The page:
One of my goals as the instructor was to not influence the grantmaking whatsoever. We all have areas of interest when it comes to giving and volunteering. I wanted the grants to reflect the students’ interests and their determination of how the money could best serve the common good. I trusted them to make the tough decisions.
By early October it was time for the groups to make their presentations to the class. In the interest of not influencing the grantmaking and to avoid the risk of adopting a favorite organization of my own, I decided not to make any site visits. I would learn about the options through the presentations.
The course took on a different feel at that point. The students came to a realization about the painful decisions ahead. Of the dozen organizations they collectively visited, at most only six would benefit. Some students had their favorites, organizations that addressed issues personal to them or where they spent hours touring facilities and getting to know the people involved. I could tell just how seriously the students were taking the responsibility. A course about giving money away sounds fun, maybe even easy. In reality, it’s a lot of work, requiring tough choices that are both analytical and emotional.
As Thanksgiving neared, they prepared for a few class sessions of conversation and debate. I tasked certain students to run the board meetings and call the votes. The discussions were civil, yet at times intense. Some students prioritized funding projects at organizations such as Cultivate Culinary and A Rosie Place for Children, which both serve local children. Others recognized the importance of helping local youth but pointed out the necessity of serving often-overlooked adults, arguing for support of nonprofits like Imani Unidad and Neighbor to Neighbor that meet their needs. Each of those organizations ended up receiving funding from the class, in amounts the students negotiated diplomatically to determine.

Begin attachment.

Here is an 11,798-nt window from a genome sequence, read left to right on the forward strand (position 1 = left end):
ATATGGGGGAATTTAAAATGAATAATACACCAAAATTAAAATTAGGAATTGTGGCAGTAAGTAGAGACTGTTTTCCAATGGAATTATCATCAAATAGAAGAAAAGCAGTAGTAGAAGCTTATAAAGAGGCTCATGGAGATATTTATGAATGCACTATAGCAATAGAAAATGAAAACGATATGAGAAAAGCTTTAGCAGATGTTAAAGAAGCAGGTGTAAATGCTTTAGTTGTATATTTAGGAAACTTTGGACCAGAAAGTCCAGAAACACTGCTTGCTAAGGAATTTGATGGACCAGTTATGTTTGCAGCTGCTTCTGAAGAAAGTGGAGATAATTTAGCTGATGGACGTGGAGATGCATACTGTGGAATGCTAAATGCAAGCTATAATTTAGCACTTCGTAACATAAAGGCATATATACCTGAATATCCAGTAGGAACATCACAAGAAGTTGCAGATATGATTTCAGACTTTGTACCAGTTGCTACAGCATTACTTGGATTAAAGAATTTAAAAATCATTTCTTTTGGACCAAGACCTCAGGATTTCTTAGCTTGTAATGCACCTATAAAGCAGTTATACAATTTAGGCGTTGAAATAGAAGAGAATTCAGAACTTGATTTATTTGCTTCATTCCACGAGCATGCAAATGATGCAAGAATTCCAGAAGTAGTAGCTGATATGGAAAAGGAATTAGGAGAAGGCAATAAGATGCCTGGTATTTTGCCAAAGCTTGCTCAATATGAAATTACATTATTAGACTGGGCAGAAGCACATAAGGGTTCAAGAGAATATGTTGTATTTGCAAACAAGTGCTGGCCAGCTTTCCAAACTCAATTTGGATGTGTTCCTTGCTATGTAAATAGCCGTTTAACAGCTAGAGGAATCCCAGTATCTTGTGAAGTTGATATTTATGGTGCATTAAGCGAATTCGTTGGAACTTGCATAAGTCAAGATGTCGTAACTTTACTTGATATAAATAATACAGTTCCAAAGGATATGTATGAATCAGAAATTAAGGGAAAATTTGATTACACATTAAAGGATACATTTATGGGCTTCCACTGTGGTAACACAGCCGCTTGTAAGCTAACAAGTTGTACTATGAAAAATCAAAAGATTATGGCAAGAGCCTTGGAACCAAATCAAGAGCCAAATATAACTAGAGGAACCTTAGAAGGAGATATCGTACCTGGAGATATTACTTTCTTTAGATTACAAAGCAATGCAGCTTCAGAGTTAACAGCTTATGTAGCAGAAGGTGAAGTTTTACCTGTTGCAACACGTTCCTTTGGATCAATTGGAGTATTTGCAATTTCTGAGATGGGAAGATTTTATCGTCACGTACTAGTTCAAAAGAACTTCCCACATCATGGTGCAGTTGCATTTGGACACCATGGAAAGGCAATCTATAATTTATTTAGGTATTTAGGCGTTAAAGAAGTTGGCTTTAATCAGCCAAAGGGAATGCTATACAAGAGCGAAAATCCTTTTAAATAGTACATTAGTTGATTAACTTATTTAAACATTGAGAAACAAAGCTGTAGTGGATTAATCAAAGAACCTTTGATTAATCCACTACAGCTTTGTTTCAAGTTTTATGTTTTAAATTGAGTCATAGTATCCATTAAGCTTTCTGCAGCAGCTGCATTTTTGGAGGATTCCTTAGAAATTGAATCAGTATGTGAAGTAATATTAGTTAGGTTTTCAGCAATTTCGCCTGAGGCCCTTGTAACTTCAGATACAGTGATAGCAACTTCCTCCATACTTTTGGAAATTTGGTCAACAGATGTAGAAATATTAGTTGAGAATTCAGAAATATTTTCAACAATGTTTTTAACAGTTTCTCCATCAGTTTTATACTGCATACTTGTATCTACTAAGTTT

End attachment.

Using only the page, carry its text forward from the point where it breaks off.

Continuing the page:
Ultimately, they decided on grants to nonprofits providing school supplies for K-12 classrooms in need, building a community garden, enabling immigrants to feel more welcome in South Bend, addressing food insecurity among youth and providing care for medically fragile children.
Notre Dame’s president, Rev. John Jenkins ’76, ’78M.A., did attend our awards ceremony, celebrating with the students and the grant recipients, his presence securing for the class that extra $10,000 from The Philanthropy Lab. He gave insightful remarks, stressing that while the grants are important and will do much good in our community, the real value comes from the life lessons students learn about the importance of making a contribution to society and the necessity of striving to make the world a better place.
As I told the students during our final class, Father Sorin’s call for Notre Dame to be a force for good in the world challenges all of us who are lucky enough to pass through this institution.
They are off to a great start.
This article was originally published in the Notre Dame Magazine. Read the original article here.